When a child is struggling to regulate the time they dedicate to playing video games, a caregiver needs to step in and try to help the child control their problematic obsession. This role is often taken on by one or both parents. There may also be a therapist or coach supporting the child and/or family with harm reduction.
Regardless of the form in which these caregivers show up, there can be enormous stressors that come with this task.
I am a caregiver of a recovered problematic gamer.
In my son’s worst days, as a gaming addict trying to move towards recovery, I had to show up as the best version of myself.
He needed constant monitoring, healthy food, a physical fitness accountability buddy, someone he could vent to, someone who could be stronger for him on his weakest days, a trusted listener, and a life saver.
What is Caregiver Stress?
A caregiver is anyone who provides help or care to someone in need. With technology becoming central in our lives, normal parental responsibilities and caregiving now include supporting healthy tech and video game habits.
During the times that my son couldn’t manage or regulate his gaming, it was up to me to instill strict rules and guidelines for him to follow. And although I knew it was right to be firm with my strategies for recovery, it didn’t come easy for me. I had a list of concerns for his health and safety, as well as my own.
For any caregiver, there is also great fear for the problematic gamer, surrounding the addiction and recovery journey.
- Fear of increased anxiety and depression of the gamer
- Fear that the gamer will turn on and hate their caregiver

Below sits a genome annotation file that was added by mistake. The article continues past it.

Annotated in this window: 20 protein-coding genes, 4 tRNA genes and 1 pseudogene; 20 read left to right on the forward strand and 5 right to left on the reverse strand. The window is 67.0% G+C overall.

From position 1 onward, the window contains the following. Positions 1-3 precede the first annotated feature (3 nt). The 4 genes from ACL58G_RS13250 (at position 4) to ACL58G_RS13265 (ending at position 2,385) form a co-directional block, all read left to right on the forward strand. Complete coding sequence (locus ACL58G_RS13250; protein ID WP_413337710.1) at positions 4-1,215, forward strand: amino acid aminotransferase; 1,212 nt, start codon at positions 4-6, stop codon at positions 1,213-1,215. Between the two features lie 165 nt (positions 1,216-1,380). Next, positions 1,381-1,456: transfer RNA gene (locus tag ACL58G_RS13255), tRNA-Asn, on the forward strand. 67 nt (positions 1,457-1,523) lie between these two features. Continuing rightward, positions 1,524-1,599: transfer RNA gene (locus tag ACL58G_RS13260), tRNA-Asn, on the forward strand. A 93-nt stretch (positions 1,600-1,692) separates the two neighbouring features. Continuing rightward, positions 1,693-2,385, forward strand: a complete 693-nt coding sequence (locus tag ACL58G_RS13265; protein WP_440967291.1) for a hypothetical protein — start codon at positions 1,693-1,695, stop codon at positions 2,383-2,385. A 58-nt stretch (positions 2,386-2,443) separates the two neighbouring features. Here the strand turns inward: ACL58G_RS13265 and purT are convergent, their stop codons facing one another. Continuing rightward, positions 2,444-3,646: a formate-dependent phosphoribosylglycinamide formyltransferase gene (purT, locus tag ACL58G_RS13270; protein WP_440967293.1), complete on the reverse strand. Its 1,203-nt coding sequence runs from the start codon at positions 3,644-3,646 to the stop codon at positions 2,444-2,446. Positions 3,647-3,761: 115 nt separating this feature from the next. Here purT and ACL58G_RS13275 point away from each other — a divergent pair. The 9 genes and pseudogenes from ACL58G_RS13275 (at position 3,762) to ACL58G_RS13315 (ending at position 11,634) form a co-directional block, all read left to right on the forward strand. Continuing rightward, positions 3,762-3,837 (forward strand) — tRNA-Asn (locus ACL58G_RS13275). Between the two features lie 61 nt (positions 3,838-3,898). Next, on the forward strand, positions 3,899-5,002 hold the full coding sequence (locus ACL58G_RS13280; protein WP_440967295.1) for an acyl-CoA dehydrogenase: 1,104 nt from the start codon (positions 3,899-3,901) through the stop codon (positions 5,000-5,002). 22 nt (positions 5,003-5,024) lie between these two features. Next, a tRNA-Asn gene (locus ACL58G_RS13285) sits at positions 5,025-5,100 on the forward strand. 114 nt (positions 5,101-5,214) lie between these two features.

- Fear of suicide
- Fear that the gamer will never mature and become a capable independent adult
- Fear the gamer will fail in school or lose their job
- Fear the gamer will become physically ill due to poor diet, excessive consumption of caffeinated drinks, consumption of alcohol or drugs, poor grooming, lack of exercise, and no fresh air and sunshine
- Fear of volatile and violent behaviour towards the caregiver/parents
- Fear that the gamer will never be free of their addiction
- Fear of a long term severed relationship from the gamer’s family
- Fear of caregiver burnout
Caregiver stress can also come in other forms including physical, mental and emotional exhaustion. Did you know that 40-70% of family caregivers have clinically significant symptoms of depression? And a quarter-to-half of these caregivers meet the diagnostic criteria for major depression.
Other signs of caregiving stress include depression, withdrawal, anxiety, anger, difficulty concentrating, a change in your eating habits, insomnia, and other health-related problems. If you are caregiving in any way it is important that you have support and ask for help.
How to Cope with Caregiver Stress?
What is most important for a caregiver is that they also have a support system helping them to self-nurture. I definitely needed these supports as a parent, but also now, as a coach, I need to be sure my needs are met. By taking care of me, I am able to show up for the gamer as a stronger support system.
- A supervisor, friend, or partner is needed as an ally to check in with a caregiver
- Proper rest, exercise, and a healthy diet is necessary
- A spiritual practice of faith can help to feel less alone and trust in the process
- Balance and break time away from work is essential
- Mindfulness practice to let go of the inner mind chatter and concern
- Access to police and mental health supports, as needed
Personally, one of the greatest gifts for me is my community of girlfriends, who know and understand my work as a coach, as well as my responsibilities as a parent of a recovered son who requires a source for accountability. I know that on my darkest days of stress, I always have a shoulder to prop me back up.
In the back of my mind, is a quote one of my friends once posed to me, “Whose mothering the mother?” That question always helps keep me practicing my own self-care.
You Are Not Alone
Caregiving is challenging and it can be difficult to ask for help, which can lead to further isolation, withdrawal and depression. But you can have support and it’s ok to ask for it. We have a wonderful group of parents and loved ones who will lend an ear and be there with you along your journey. Join the Game Quitters Parent Support Group on Facebook today.